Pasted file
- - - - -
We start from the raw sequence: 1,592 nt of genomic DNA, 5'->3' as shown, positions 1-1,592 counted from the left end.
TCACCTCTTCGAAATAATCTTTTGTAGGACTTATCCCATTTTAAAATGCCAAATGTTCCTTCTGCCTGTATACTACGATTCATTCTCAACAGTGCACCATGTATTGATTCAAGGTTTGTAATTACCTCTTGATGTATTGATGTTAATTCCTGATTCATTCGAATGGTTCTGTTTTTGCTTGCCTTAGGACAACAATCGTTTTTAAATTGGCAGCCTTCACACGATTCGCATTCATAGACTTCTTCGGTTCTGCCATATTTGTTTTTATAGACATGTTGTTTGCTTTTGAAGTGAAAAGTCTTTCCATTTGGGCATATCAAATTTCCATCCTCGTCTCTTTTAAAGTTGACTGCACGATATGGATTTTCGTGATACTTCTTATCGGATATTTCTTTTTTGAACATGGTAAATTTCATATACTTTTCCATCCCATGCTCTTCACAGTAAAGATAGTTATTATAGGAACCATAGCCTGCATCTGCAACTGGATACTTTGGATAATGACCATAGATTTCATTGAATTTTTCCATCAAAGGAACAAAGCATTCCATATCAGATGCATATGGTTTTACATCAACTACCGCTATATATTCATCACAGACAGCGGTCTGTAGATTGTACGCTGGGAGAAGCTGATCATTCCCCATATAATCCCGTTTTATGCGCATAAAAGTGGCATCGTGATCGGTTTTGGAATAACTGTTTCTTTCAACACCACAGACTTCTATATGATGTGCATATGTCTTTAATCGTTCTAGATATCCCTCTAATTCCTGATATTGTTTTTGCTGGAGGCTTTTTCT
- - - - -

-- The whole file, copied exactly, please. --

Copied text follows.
We start from the raw sequence: 1,592 nt of genomic DNA, 5'->3' as shown, positions 1-1,592 counted from the left end.
TCACCTCTTCGAAATAATCTTTTGTAGGACTTATCCCATTTTAAAATGCCAAATGTTCCTTCTGCCTGTATACTACGATTCATTCTCAACAGTGCACCATGTATTGATTCAAGGTTTGTAATTACCTCTTGATGTATTGATGTTAATTCCTGATTCATTCGAATGGTTCTGTTTTTGCTTGCCTTAGGACAACAATCGTTTTTAAATTGGCAGCCTTCACACGATTCGCATTCATAGACTTCTTCGGTTCTGCCATATTTGTTTTTATAGACATGTTGTTTGCTTTTGAAGTGAAAAGTCTTTCCATTTGGGCATATCAAATTTCCATCCTCGTCTCTTTTAAAGTTGACTGCACGATATGGATTTTCGTGATACTTCTTATCGGATATTTCTTTTTTGAACATGGTAAATTTCATATACTTTTCCATCCCATGCTCTTCACAGTAAAGATAGTTATTATAGGAACCATAGCCTGCATCTGCAACTGGATACTTTGGATAATGACCATAGATTTCATTGAATTTTTCCATCAAAGGAACAAAGCATTCCATATCAGATGCATATGGTTTTACATCAACTACCGCTATATATTCATCACAGACAGCGGTCTGTAGATTGTACGCTGGGAGAAGCTGATCATTCCCCATATAATCCCGTTTTATGCGCATAAAAGTGGCATCGTGATCGGTTTTGGAATAACTGTTTCTTTCAACACCACAGACTTCTATATGATGTGCATATGTCTTTAATCGTTCTAGATATCCCTCTAATTCCTGATATTGTTTTTGCTGGAGGCTTTTTCT